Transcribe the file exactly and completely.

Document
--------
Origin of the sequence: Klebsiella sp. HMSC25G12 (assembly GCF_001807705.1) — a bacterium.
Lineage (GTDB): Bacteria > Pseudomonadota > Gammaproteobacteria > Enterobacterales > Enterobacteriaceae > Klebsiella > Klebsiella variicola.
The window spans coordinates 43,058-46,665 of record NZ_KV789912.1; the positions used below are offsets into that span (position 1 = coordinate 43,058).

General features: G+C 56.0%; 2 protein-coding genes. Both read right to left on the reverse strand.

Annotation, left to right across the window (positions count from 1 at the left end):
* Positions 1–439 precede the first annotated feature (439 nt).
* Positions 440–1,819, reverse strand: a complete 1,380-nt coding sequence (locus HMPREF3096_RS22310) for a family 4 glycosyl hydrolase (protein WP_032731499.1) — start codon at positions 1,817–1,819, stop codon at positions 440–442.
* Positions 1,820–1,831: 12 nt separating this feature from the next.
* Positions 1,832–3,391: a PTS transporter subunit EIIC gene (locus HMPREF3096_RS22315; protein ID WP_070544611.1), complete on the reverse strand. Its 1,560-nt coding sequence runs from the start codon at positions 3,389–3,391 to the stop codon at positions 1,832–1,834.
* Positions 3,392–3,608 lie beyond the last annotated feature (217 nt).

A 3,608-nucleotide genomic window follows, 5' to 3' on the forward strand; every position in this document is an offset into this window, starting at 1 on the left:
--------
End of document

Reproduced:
Origin of the sequence: Klebsiella sp. HMSC25G12 (assembly GCF_001807705.1) — a bacterium.
Lineage (GTDB): Bacteria > Pseudomonadota > Gammaproteobacteria > Enterobacterales > Enterobacteriaceae > Klebsiella > Klebsiella variicola.
The window spans coordinates 43,058-46,665 of record NZ_KV789912.1; the positions used below are offsets into that span (position 1 = coordinate 43,058).

General features: G+C 56.0%; 2 protein-coding genes. Both read right to left on the reverse strand.

Annotation, left to right across the window (positions count from 1 at the left end):
* Positions 1–439 precede the first annotated feature (439 nt).
* Positions 440–1,819, reverse strand: a complete 1,380-nt coding sequence (locus HMPREF3096_RS22310) for a family 4 glycosyl hydrolase (protein WP_032731499.1) — start codon at positions 1,817–1,819, stop codon at positions 440–442.
* Positions 1,820–1,831: 12 nt separating this feature from the next.
* Positions 1,832–3,391: a PTS transporter subunit EIIC gene (locus HMPREF3096_RS22315; protein ID WP_070544611.1), complete on the reverse strand. Its 1,560-nt coding sequence runs from the start codon at positions 3,389–3,391 to the stop codon at positions 1,832–1,834.
* Positions 3,392–3,608 lie beyond the last annotated feature (217 nt).

A 3,608-nucleotide genomic window follows, 5' to 3' on the forward strand; every position in this document is an offset into this window, starting at 1 on the left: